Emerging in the twelfth century out of English and Welsh accounts and oral tradition, the tales of King Arthur and his knights would captivate medieval readers. Here are ten important steps in the development of medieval Arthurian literature.
The History of the Kings of Britain, by Geoffrey of Monmouth
Created around the year 1136, this is the first work we have that offers a detailed account of King Arthur. Presented as a chronicle, it begins with the settlement by Brutus of Troy and covers various ancient deeds, including Julius Caesar’s invasion of England and the reign of Arthur, before ending in the seventh century AD. Geoffrey claimed that he was just translating an “ancient book”, but it seems that he was making use of various sources, including Welsh tales and oral traditions.
Roman de Brut, by Wace
Written in 1155 by a Norman poet, it uses Geoffrey’s work as a base but adds many new details and stories, including the first mentions of the Round Table and the sword Excalibur. Wace begins to change the story from a historical chronicle into a literary romance.
Chrétien de Troyes
Between 1170 and 1190 this French poet authored several romances, including Erec and Enide, Lancelot, Perceval, and Yvain. He was hugely influential in developing the Arthurian romances, creating the character of Lancelot and also the Grail – in his version this was a ‘holy thing’ that held a single mass wafer. Chrétien often portrays Arthur himself as more of a secondary character in these stories.
Marie de France
Working as a poet in late twelfth-century England, she is the author of a dozen shorter works, known as lais, including some set in the Arthurian world. Marie is considered one of the inventors of the chivalric literature genre.
The Vulgate Cycle and the Post-Vulgate Cycle
These consist of several early thirteenth-century works where the Arthurian stories are further expanded, especially with the characters of Merlin and Lancelot and the quest for the Holy Grail, which now contains the blood of Jesus Christ. These works would be highly influential in Malory’s own writings.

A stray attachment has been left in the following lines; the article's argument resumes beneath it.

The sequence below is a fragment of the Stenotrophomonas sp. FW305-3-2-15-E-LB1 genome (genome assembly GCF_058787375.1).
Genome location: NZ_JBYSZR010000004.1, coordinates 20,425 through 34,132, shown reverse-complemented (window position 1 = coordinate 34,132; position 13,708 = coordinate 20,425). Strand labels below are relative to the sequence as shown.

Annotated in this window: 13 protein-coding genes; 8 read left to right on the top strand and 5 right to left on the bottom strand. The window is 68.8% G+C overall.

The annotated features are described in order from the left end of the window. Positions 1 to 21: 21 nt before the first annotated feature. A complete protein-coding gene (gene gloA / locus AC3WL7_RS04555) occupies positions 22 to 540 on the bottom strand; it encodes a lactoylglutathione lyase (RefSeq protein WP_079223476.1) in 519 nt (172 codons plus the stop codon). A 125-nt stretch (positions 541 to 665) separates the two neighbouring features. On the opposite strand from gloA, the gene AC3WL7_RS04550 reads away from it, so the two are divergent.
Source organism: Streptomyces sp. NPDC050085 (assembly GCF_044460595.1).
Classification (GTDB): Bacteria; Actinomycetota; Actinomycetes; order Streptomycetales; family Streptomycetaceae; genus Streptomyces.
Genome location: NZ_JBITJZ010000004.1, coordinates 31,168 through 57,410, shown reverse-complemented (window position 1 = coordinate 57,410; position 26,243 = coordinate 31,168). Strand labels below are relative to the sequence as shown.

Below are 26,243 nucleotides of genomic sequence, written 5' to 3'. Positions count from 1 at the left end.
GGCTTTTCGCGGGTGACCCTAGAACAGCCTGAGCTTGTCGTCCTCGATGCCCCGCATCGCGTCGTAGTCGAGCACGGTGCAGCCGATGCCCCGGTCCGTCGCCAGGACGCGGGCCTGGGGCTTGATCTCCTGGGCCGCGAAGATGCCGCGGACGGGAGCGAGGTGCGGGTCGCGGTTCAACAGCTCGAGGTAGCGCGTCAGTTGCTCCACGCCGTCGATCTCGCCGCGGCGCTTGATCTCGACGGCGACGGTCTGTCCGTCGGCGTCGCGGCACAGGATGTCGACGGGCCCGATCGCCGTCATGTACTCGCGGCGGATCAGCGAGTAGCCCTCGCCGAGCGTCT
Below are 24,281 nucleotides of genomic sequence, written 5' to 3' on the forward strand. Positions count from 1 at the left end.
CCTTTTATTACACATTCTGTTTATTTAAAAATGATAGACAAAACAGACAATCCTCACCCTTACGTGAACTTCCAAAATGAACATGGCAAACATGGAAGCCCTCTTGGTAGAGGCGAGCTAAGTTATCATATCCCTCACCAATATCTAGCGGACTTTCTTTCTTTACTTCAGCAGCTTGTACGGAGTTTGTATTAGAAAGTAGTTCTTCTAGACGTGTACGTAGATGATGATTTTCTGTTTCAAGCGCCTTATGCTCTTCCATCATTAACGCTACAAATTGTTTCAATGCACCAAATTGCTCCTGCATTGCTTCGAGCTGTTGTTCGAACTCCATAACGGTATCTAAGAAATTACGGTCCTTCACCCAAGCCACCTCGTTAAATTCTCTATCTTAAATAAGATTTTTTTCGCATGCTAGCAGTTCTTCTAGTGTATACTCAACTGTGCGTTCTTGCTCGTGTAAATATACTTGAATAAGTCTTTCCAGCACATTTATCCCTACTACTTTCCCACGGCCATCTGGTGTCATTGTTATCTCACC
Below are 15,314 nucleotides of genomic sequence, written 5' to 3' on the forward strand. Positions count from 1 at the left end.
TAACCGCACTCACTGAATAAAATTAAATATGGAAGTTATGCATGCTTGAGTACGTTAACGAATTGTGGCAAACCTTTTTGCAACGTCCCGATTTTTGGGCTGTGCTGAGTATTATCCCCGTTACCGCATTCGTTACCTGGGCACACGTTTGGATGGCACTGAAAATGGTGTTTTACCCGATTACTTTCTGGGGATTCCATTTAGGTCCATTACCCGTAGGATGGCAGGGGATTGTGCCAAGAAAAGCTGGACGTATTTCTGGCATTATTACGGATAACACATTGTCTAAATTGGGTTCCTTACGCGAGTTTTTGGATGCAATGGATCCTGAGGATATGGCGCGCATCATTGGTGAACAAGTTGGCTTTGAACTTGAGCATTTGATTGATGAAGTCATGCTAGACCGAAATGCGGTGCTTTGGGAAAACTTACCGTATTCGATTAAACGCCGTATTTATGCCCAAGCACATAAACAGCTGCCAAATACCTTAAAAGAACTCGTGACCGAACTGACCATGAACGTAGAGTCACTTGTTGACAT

Tristan and Iseult
Another story that emerges in the late twelfth century involves an adulterous romance between a Cornish knight (Tristan) and an Irish princess (Iseult). While early versions have only tangential references to King Arthur, as this work became more popular, it also became more interconnected with Arthurian literature.
Parzival, by Wolfram von Eschenbach
Considered to be one of the masterpieces of medieval literature, this was written in High Medieval German soon after the year 1200. The story, which is over 25,000 lines long, focuses on the character of Parzival (Percival in English) and his quest for the Holy Grail.
Becoming a European phenomenon
By the thirteenth century the Arthurian romances were spreading across Western Europe, with works being done in Spanish, Portuguese, Dutch, Italian, and Hebrew. The tales were even being retold in Scandinavia and Iceland. These Arthurian stories include both similar versions to those being produced in France and England, and more unique tales influenced by local tastes.
Sir Gawain and the Green Knight
Preserved in a single manuscript, this story was written in Middle English in the late fourteenth century. It is one of the best-known stories from the Arthurian world, focusing on the knight Gawain who gets challenged to a ‘beheading game’ with the Green Knight, leading to a new quest.
Le Morte d’Arthur, by Sir Thomas Malory
This fifteenth-century work was first published by William Caxton in 1485, becoming one of the first printed books in English. It reworks earlier tales and ends with the iconic scenes of Excalibur being returned to the Lady of the Lake and Arthur being taken to Avalon.
Check out more in this episode of The Medieval Podcast:
Top Image – King Arthur in British Library Royal MS 20 A II fol. 4r